8. Bernardino Adão & Isabel Correia & Pedro Teles, 2004. "Monetary policy with single instrument feedback rules," Working Paper Series WP-04-30, Federal Reserve Bank of Chicago.
    9. Julien Albertini & Hong Lan, 2016. "The importance of time-varying parameters in new Keynesian models with zero lower bound," SFB 649 Discussion Papers SFB649DP2016-013, Sonderforschungsbereich 649, Humboldt University, Berlin, Germany.
    10. Jess Benhabib & Stephanie Schmitt-Grohe & Martin Uribe, 2004. "Chaotic Interest Rate Rules: Expanded Version," NBER Working Papers 10272, National Bureau of Economic Research, Inc.
    11. Gilles Dufrénot & Anwar Khayat, 2014. "Monetary Policy Switching in the Euro Area and Multiple Equilibria: An Empirical Investigation," Working Papers halshs-00973504, HAL.
    12. repec:eee:matsoc:v:88:y:2017:i:c:p:16-27 is not listed on IDEAS
    13. Cornaro, Alessandra & Agliari, Anna, 2011. "Global and local determinacy in a one-step forward looking New Keynesian model," Economic Modelling, Elsevier, vol. 28(3), pages 1354-1362, May.
    14. Daria ONORI & Francesco MAGRIS & Antoine LE RICHE, 2017. "Monetary Rules in a Two-Sector Endogenous Growth Model with Cash-in-Advance Constraint," LEO Working Papers / DR LEO 2504, Orleans Economics Laboratory / Laboratoire d'Economie d'Orleans (LEO), University of Orleans.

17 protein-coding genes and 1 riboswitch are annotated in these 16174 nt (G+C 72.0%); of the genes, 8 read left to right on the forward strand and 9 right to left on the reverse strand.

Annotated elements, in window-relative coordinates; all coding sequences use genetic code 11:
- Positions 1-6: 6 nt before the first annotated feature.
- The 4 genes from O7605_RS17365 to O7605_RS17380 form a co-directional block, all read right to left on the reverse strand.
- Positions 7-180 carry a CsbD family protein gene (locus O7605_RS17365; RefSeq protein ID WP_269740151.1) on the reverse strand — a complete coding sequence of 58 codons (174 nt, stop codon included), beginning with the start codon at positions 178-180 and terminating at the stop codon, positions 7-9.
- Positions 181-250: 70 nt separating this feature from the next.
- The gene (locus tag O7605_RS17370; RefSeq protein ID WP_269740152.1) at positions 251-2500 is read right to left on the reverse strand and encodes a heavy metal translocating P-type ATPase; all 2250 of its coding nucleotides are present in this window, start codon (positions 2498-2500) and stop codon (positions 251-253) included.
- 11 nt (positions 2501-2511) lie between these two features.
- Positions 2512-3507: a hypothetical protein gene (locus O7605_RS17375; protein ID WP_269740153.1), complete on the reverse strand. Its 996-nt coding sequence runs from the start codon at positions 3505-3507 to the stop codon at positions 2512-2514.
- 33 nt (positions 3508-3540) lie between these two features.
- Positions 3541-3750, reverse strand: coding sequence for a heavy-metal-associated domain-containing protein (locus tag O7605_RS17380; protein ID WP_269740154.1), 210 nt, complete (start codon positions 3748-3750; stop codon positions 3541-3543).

15. Le Riche, Antoine & Magris, Francesco & Parent, Antoine, 2017. "Liquidity Trap and stability of Taylor rules," Mathematical Social Sciences, Elsevier, vol. 88(C), pages 16-27.
    16. Bennett McCallum, 2002. "Inflation Targeting and the Liquidity Trap," Central Banking, Analysis, and Economic Policies Book Series,in: Norman Loayza & Raimundo Soto & Norman Loayza (Series Editor) & Klaus Schmidt-Hebbel (Series Editor) (ed.), Inflation Targeting: Desing, Performance, Challenges, edition 1, volume 5, chapter 9, pages 395-438 Central Bank of Chile.
    17. Klaeffling, Matt & López Pérez, Víctor, 2003. "Inflation targets and the liquidity trap," Working Paper Series 272, European Central Bank.
    18. Bernardino Adão & Isabel Correia & Pedro Teles, 2004. "Monetary policy with single instrument feedback rules," Working Paper Series WP-04-30, Federal Reserve Bank of Chicago.
    19. Michael D. Bordo, 2014. "Exiting from Low Interest Rates to Normality: An Historical Perspective," Economics Working Papers 14110, Hoover Institution, Stanford University.

    More about this item

    Keywords

    liquidity traps; Taylor rules ; zero bound on nominal interest rates;

    JEL classification:

    • E31 - Macroeconomics and Monetary Economics - - Prices, Business Fluctuations, and Cycles - - - Price Level; Inflation; Deflation
    • E52 - Macroeconomics and Monetary Economics - - Monetary Policy, Central Banking, and the Supply of Money and Credit - - - Monetary Policy
    • E63 - Macroeconomics and Monetary Economics - - Macroeconomic Policy, Macroeconomic Aspects of Public Finance, and General Outlook - - - Comparative or Joint Analysis of Fiscal and Monetary Policy; Stabilization; Treasury Policy